Boosters say toys with even the most basic brain-wave-reading technology — scheduled to debut later this year — could boost mental focus and help children with attention-deficit (hyperactivity) disorder, autism and mood disorders.

But scientific research is scant. Elkhonon Goldberg, clinical professor of neurology at New York University, said the toys might catch on in a society obsessed with optimizing performance — but he was skeptical that they would reduce the severity of major behavioral disorders.

“These techniques are used usually in clinical contexts. The gaming companies are trying to push the envelope,” Dr. Goldberg said. “You can use computers to improve the cognitive abilities, but it’s an art.”

The basis of many brain-wave-reading games is electroencephalography, or EEG, the measurement of the brain’s electrical activity through electrodes placed on the scalp. EEG has been a mainstay of psychiatry for decades.

An EEG headset in a research hospital might have 100 or more electrodes that attach to the scalp with a conductive gel. It could cost tens of thousands of dollars.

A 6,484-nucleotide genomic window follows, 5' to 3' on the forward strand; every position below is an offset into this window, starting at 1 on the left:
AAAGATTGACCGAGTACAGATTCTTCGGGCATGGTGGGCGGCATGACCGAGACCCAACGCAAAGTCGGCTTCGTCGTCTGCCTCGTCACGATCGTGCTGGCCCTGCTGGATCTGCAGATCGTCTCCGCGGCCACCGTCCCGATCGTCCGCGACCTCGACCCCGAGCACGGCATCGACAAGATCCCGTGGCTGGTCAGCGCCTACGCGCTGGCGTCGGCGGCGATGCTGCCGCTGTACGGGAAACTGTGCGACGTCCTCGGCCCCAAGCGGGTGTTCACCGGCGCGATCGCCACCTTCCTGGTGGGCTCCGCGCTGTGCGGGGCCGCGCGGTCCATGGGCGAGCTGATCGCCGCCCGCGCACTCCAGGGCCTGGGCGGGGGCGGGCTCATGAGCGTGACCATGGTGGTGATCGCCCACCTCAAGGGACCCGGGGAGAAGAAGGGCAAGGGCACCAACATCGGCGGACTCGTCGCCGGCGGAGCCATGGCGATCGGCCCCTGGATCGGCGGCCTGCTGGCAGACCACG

But the price and size of EEG hardware is shrinking. NeuroSky’s “dry-active” sensors don’t require gel, are the size of a thumbnail, and could be put into a headset that retails for as little as $20, said NeuroSky Chief Executive Officer Stanley Yang.

Mr. Yang is secretive about his company’s product lineup because of a nondisclosure agreement with the manufacturer. But he said an international toy manufacturer plans to introduce an inexpensive gizmo with an embedded NeuroSky biosensor at the Japan Toy Association’s trade show in late June. A U.S. version is scheduled to debut at the American International Fall Toy Show in October.

Researchers at NeuroSky and other startups also are building prototypes of toys that use electromyography (EMG), which records twitches and other muscular movements, and electrooculography (EOG), which measures changes in the retina.